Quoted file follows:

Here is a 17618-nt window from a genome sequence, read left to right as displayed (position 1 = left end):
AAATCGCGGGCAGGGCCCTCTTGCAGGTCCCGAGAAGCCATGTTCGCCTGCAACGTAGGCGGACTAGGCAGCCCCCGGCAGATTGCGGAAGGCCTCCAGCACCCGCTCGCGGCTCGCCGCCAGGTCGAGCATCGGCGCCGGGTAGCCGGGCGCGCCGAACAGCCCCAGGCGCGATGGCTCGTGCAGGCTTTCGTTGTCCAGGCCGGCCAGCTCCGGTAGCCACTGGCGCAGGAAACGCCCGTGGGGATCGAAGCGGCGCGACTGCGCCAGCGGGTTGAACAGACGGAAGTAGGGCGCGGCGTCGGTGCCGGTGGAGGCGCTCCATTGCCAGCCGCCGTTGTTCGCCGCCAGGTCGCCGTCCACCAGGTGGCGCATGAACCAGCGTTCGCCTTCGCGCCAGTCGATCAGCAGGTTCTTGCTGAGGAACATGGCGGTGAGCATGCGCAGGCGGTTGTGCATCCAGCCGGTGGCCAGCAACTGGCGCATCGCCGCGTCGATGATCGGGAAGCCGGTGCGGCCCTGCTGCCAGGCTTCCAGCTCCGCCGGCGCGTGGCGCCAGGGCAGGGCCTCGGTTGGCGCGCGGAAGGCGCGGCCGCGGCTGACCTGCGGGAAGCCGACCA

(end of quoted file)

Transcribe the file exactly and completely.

Here is a 17618-nt window from a genome sequence, read left to right as displayed (position 1 = left end):
AAATCGCGGGCAGGGCCCTCTTGCAGGTCCCGAGAAGCCATGTTCGCCTGCAACGTAGGCGGACTAGGCAGCCCCCGGCAGATTGCGGAAGGCCTCCAGCACCCGCTCGCGGCTCGCCGCCAGGTCGAGCATCGGCGCCGGGTAGCCGGGCGCGCCGAACAGCCCCAGGCGCGATGGCTCGTGCAGGCTTTCGTTGTCCAGGCCGGCCAGCTCCGGTAGCCACTGGCGCAGGAAACGCCCGTGGGGATCGAAGCGGCGCGACTGCGCCAGCGGGTTGAACAGACGGAAGTAGGGCGCGGCGTCGGTGCCGGTGGAGGCGCTCCATTGCCAGCCGCCGTTGTTCGCCGCCAGGTCGCCGTCCACCAGGTGGCGCATGAACCAGCGTTCGCCTTCGCGCCAGTCGATCAGCAGGTTCTTGCTGAGGAACATGGCGGTGAGCATGCGCAGGCGGTTGTGCATCCAGCCGGTGGCCAGCAACTGGCGCATCGCCGCGTCGATGATCGGGAAGCCGGTGCGGCCCTGCTGCCAGGCTTCCAGCTCCGCCGGCGCGTGGCGCCAGGGCAGGGCCTCGGTTGGCGCGCGGAAGGCGCGGCCGCGGCTGACCTGCGGGAAGCCGACCA